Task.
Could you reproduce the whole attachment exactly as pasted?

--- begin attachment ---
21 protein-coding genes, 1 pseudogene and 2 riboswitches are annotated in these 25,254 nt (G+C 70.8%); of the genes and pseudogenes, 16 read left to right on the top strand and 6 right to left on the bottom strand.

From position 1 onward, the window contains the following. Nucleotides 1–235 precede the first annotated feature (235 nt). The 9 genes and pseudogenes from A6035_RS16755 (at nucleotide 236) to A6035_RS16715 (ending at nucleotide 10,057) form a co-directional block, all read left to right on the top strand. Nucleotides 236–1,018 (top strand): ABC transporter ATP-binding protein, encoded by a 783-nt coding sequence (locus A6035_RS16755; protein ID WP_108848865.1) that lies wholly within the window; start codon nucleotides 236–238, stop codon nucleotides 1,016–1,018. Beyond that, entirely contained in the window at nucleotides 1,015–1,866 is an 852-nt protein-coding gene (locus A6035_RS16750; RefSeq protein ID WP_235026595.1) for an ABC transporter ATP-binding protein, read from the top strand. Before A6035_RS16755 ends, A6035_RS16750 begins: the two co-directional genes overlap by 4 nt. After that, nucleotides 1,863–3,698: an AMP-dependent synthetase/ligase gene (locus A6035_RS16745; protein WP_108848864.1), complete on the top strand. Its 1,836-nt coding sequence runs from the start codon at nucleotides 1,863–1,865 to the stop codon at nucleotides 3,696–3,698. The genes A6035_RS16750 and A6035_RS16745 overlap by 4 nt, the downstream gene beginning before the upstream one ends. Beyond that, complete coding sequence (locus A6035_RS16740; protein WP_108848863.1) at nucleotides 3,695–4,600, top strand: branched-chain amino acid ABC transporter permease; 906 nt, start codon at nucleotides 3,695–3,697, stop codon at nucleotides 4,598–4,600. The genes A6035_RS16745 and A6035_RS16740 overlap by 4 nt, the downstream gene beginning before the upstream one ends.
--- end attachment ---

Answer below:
21 protein-coding genes, 1 pseudogene and 2 riboswitches are annotated in these 25,254 nt (G+C 70.8%); of the genes and pseudogenes, 16 read left to right on the top strand and 6 right to left on the bottom strand.

From position 1 onward, the window contains the following. Nucleotides 1–235 precede the first annotated feature (235 nt). The 9 genes and pseudogenes from A6035_RS16755 (at nucleotide 236) to A6035_RS16715 (ending at nucleotide 10,057) form a co-directional block, all read left to right on the top strand. Nucleotides 236–1,018 (top strand): ABC transporter ATP-binding protein, encoded by a 783-nt coding sequence (locus A6035_RS16755; protein ID WP_108848865.1) that lies wholly within the window; start codon nucleotides 236–238, stop codon nucleotides 1,016–1,018. Beyond that, entirely contained in the window at nucleotides 1,015–1,866 is an 852-nt protein-coding gene (locus A6035_RS16750; RefSeq protein ID WP_235026595.1) for an ABC transporter ATP-binding protein, read from the top strand. Before A6035_RS16755 ends, A6035_RS16750 begins: the two co-directional genes overlap by 4 nt. After that, nucleotides 1,863–3,698: an AMP-dependent synthetase/ligase gene (locus A6035_RS16745; protein WP_108848864.1), complete on the top strand. Its 1,836-nt coding sequence runs from the start codon at nucleotides 1,863–1,865 to the stop codon at nucleotides 3,696–3,698. The genes A6035_RS16750 and A6035_RS16745 overlap by 4 nt, the downstream gene beginning before the upstream one ends. Beyond that, complete coding sequence (locus A6035_RS16740; protein WP_108848863.1) at nucleotides 3,695–4,600, top strand: branched-chain amino acid ABC transporter permease; 906 nt, start codon at nucleotides 3,695–3,697, stop codon at nucleotides 4,598–4,600. The genes A6035_RS16745 and A6035_RS16740 overlap by 4 nt, the downstream gene beginning before the upstream one ends.